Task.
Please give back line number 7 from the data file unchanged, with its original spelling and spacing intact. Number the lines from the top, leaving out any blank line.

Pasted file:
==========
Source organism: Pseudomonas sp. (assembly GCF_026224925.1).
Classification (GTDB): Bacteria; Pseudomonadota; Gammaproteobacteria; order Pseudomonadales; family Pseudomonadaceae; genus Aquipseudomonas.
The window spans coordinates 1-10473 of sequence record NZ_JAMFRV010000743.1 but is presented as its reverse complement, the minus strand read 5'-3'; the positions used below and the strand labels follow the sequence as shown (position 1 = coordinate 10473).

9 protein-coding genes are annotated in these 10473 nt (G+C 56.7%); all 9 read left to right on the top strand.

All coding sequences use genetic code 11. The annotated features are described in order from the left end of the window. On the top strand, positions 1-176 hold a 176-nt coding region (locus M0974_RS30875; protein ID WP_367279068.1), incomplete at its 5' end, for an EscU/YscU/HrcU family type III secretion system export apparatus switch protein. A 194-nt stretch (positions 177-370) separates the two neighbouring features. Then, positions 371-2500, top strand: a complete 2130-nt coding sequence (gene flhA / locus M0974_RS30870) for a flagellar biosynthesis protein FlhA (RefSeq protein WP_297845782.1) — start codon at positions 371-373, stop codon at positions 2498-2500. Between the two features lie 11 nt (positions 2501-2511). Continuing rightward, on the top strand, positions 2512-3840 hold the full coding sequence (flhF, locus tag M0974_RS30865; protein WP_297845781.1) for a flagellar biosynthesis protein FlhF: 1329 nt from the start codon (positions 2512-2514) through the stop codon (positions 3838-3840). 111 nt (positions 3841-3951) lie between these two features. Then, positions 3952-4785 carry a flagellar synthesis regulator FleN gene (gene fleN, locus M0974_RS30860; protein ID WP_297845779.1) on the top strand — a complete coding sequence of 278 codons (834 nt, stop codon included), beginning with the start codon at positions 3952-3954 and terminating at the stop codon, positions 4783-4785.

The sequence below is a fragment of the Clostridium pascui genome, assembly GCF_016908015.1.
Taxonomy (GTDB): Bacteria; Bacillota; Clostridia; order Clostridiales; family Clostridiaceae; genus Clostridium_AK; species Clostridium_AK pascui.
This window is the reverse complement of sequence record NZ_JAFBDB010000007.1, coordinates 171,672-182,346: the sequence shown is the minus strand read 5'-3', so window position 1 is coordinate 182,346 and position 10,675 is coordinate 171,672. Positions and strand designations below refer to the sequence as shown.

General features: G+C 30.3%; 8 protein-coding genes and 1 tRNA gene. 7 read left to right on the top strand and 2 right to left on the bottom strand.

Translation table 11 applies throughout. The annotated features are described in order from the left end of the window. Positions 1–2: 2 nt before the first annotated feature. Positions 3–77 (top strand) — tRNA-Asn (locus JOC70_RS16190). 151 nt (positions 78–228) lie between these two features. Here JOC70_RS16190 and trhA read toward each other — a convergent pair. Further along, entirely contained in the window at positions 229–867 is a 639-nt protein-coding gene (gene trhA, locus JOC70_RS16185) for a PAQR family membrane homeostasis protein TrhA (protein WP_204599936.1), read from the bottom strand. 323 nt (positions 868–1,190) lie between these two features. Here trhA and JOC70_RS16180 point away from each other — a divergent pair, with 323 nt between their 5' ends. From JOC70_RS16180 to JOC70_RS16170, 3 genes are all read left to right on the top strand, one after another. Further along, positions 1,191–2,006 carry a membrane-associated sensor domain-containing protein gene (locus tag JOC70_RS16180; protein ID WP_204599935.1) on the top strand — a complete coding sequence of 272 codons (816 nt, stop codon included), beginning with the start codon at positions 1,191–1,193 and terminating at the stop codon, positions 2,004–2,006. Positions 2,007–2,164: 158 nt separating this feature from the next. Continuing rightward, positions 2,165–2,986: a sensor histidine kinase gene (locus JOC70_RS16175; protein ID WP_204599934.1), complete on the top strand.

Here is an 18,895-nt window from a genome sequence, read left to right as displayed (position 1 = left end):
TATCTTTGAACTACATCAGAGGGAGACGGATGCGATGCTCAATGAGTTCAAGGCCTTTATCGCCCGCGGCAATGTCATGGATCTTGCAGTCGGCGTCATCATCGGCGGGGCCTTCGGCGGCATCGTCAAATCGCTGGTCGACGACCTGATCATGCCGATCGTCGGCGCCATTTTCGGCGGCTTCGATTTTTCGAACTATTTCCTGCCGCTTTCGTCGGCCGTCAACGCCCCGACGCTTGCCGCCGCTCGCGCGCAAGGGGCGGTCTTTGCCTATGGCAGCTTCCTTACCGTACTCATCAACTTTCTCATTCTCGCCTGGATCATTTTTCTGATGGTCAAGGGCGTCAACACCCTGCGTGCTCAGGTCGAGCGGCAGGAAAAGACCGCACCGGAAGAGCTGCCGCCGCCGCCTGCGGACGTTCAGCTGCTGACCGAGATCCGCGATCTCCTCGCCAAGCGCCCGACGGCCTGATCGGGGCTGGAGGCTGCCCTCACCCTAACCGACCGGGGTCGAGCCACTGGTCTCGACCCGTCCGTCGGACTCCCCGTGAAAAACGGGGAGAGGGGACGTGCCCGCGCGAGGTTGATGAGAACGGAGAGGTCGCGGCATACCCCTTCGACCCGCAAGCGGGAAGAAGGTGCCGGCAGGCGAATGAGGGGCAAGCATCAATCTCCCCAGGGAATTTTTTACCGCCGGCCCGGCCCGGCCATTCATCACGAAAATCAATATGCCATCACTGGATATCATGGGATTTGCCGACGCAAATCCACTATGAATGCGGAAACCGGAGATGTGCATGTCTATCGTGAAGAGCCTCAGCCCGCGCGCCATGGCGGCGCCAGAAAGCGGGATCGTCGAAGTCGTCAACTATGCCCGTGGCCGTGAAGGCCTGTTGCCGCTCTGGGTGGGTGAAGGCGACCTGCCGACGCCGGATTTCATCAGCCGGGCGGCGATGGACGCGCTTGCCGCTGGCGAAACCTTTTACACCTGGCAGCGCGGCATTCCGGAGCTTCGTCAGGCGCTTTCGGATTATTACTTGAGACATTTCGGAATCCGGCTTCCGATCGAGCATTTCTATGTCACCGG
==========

Taxonomy (GTDB): Bacteria; Bacillota; Clostridia; order Clostridiales; family Clostridiaceae; genus Clostridium_AK; species Clostridium_AK pascui.